When to go to the ED in the summer
Michael Demangone, MD, is a physician in the Emergency department at Page Hospital.
Question: Summer has started -- can you tell me when it is time to go to the Emergency department for all the mishaps that seem to happen to my family during this time of year?
Answer: Cookouts, warm weather, swimming and sun --the same things that make summer so relaxing make it prime time for injuries. While no one wants to spend a sunny afternoon in the emergency room, it's always best to err on the side of caution. Here's how to tell whether some most common summer mishaps justify trips to the emergency department.
What do you do if you suddenly realize that the potato salad you ate sat out in the sun a little too long? Let things take their unpleasant natural course-it's your body's way of purging the toxins in spoiled food. However, if you can't even keep liquids down, or if you're still vomiting, are dehydrated from diarrhea or have a fever after 24 hours, visit the ED for intravenous fluids and anti-nausea medication.
Bare feet and sweat-slippery hands often lead to accidents. The American College of Emergency Physicians recommends going to the ED for cuts that:
- are still bleeding after five minutes of applying direct pressure
- are long and deep
- are over a joint
- remove all of the layers of the skin, like those from slicing off the tip of a finger
- have damaged underlying nerves, tendons or joints
- are over a possible broken bone
- are caused by a crushing injury
- have an object embedded in them
- are caused by a metal object or a puncture wound
Call 911 for abdominal cuts that cause moderate to severe pain, neck or chest cuts that make breathing difficult, eye injuries or bleeding that doesn't slow during the first 15 minutes of steady, direct pressure.
Whether you forgot the sunscreen or you're taking medication that makes you unusually sensitive to the sun, you know just how unpleasant a bad sunburn can be. It's red, it's itchy, it hurts-but it's probably not an emergency. However, too much swelling and blistering can make you dehydrated. If you feel weak and dizzy, an ED visit may be in order.
Although it's rare, it is possible to sunburn your eyes if your sunglasses or goggles don't block glare and UV rays-and that can lead to permanent vision problems. Seek treatment right away if you experience severe eye pain or extreme sensitivity to light after a day outdoors.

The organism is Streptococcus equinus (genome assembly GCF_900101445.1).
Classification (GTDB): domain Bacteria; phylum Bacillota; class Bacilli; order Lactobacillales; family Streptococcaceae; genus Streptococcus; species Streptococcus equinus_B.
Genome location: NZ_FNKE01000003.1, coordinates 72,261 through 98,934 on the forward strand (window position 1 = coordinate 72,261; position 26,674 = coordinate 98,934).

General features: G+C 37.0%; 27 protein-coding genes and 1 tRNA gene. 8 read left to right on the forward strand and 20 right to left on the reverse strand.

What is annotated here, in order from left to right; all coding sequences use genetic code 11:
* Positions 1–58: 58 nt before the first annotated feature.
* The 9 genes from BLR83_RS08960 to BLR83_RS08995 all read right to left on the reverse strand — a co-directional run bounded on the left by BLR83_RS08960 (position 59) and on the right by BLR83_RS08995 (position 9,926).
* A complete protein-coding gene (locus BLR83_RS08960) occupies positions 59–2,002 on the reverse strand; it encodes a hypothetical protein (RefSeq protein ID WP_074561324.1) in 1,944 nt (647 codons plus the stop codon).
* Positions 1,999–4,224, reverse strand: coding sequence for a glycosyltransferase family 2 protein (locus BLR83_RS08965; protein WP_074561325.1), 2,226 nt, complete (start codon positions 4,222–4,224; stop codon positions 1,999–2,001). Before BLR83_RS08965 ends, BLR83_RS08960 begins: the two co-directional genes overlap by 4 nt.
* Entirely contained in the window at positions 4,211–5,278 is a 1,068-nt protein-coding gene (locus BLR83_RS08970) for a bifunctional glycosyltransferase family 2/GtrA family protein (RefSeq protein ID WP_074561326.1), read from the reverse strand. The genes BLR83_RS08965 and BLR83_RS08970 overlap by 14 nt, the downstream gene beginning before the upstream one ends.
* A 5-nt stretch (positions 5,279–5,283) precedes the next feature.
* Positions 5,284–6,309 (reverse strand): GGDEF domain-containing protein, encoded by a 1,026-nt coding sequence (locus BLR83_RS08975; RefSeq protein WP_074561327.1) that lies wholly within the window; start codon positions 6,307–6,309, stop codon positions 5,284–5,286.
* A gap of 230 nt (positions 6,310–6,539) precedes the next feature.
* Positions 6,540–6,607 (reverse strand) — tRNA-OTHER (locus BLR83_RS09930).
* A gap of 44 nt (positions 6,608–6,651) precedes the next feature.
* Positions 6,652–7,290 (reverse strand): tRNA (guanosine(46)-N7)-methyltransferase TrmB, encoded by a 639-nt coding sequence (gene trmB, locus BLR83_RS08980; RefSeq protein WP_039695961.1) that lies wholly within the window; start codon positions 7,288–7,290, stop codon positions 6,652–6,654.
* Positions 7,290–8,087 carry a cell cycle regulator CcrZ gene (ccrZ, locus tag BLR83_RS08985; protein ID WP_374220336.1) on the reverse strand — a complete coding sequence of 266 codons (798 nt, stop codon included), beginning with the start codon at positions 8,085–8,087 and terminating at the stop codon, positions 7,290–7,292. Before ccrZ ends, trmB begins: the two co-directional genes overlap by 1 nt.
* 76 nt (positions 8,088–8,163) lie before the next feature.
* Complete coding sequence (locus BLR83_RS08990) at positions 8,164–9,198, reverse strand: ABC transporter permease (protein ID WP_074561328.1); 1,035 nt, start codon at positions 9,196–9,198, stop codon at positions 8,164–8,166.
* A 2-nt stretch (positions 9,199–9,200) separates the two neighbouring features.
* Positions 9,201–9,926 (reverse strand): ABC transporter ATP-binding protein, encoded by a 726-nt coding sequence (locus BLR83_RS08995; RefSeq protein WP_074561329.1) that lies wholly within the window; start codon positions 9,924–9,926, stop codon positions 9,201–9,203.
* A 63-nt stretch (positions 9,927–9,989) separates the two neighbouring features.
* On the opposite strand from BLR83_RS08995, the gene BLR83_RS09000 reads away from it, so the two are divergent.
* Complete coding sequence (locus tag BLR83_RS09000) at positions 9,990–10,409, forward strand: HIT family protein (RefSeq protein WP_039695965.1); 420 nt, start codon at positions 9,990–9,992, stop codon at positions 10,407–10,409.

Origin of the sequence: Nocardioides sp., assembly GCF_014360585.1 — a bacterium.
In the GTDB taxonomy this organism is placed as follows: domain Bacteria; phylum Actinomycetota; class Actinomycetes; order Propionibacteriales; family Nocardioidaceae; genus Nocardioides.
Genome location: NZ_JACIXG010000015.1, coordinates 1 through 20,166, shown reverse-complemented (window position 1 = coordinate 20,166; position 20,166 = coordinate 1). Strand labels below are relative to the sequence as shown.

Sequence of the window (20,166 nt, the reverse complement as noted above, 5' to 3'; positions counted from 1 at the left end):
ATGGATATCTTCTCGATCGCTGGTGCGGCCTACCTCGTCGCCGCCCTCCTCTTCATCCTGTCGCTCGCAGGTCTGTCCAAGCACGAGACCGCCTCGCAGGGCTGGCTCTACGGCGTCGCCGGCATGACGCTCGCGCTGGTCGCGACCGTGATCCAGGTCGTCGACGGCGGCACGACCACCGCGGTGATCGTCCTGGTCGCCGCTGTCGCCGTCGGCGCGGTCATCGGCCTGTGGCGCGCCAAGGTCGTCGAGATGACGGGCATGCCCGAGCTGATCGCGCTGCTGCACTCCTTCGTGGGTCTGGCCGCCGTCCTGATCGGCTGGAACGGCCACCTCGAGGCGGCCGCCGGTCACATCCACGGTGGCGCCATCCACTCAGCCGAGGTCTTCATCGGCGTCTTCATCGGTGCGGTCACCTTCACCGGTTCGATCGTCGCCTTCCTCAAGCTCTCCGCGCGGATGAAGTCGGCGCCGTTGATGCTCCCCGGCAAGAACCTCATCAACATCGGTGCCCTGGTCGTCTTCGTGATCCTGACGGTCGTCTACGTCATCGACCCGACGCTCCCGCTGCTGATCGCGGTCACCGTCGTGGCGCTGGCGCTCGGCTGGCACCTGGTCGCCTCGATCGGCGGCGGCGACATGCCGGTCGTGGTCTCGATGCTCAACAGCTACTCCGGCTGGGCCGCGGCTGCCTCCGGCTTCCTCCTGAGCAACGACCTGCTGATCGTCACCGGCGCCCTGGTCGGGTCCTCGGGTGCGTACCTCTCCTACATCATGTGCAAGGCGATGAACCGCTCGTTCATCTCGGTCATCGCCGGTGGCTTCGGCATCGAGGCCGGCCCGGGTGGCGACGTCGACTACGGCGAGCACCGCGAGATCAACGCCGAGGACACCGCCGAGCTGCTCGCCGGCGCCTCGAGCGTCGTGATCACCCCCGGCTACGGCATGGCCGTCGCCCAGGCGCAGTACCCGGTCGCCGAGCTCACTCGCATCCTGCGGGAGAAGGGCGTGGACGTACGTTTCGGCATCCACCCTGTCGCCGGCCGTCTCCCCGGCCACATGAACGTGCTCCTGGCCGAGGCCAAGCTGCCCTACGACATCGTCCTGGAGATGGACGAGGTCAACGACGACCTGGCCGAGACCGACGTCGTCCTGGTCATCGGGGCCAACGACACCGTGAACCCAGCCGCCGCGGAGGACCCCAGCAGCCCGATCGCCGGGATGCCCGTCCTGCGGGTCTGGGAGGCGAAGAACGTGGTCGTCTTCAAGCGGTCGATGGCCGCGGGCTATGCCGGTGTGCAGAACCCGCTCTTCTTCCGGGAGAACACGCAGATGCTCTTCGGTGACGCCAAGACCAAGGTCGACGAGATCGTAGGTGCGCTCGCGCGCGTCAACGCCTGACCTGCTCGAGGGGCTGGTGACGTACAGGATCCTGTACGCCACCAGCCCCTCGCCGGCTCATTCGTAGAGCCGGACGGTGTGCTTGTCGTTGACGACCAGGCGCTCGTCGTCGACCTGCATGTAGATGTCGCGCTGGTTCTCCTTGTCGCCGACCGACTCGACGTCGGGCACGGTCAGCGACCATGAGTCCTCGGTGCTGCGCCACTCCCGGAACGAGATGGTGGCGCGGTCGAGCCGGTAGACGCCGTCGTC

Before you hit the beach, pack your car with the essentials, toys for the kids and most importantly, plenty of water. Healthy adults should drink 11 to 16 cups of water per day, and even more during high temperatures or while engaging in physical activity. The effects of dehydration can be mild or severe, from a dry mouth and low blood pressure to kidney failure. If you’re thirsty, that’s a good sign that you’re already mildly dehydrated. If you’re spending time in the sun this summer keep hydrated with a water bottle throughout the day, avoid drinks containing caffeine and keep an eye out for these signs of dehydration:
- Mild: increased thirst, dry mouth, crabbiness or irritability
- Moderate: flushed face, extreme thirst, dry and warm skin, decrease in urine output, dark yellow urine and dizziness especially when standing
- Severe: weakness, lethargy, cramping in arms, legs and stomach, headache, a fast but weak pulse, confusion, cold hands and feet, fainting
It is recommended that you seek out Emergency Care for symptoms related to moderate to severe dehydration.
Bug bites are painful and annoying for everyone, but for roughly one in 20 people, they can cause a dangerous allergic reaction called anaphylaxis. Bees, wasps, yellow jackets, fire ants and hornets are the most common culprits, although some people get similar (but milder) reactions to spiders, ticks and biting flies.
Not sure if you or someone else is at risk? Watch out for these symptoms:
- hives, itching or rash in areas not near the sting
- swollen lips or eyelids
- swelling in the throat
- wheezing or difficulty breathing
- decreased consciousness
Anaphylactic shock is extremely serious and potentially fatal, so if you notice even mild symptoms, get help immediately.
If you've had a severe reaction to insect venom once, you may have a 60 percent chance of reacting again in the future. If you already know this is a potential medical issue for you, don't leave home without an EpiPen (prescribed by your health care provider), an easy-to-use syringe of epinephrine to counter the allergic reaction. If you're stung, tell someone nearby where your EpiPen is so they can treat you if your allergic reaction comes on too quickly for you to get to it yourself. Administer the epinephrine first, and then go to the emergency room.
Getting to the ED in One Piece
If you're experiencing chest pain, impaired consciousness, bleeding that won't stop or difficulty breathing, you need to get to the hospital as quickly as possible. However, trying to drive yourself to the emergency department could endanger both yourself and others. So, don't get behind the wheel.
To help ensure your safety, let someone else handle the transportation-a friend or a cab driver if necessary, but preferably trained emergency personnel with a well-equipped ambulance. This is not an opportunity to show off your fast driving. Call 911 and the help will come to you.
Reviewed June 2010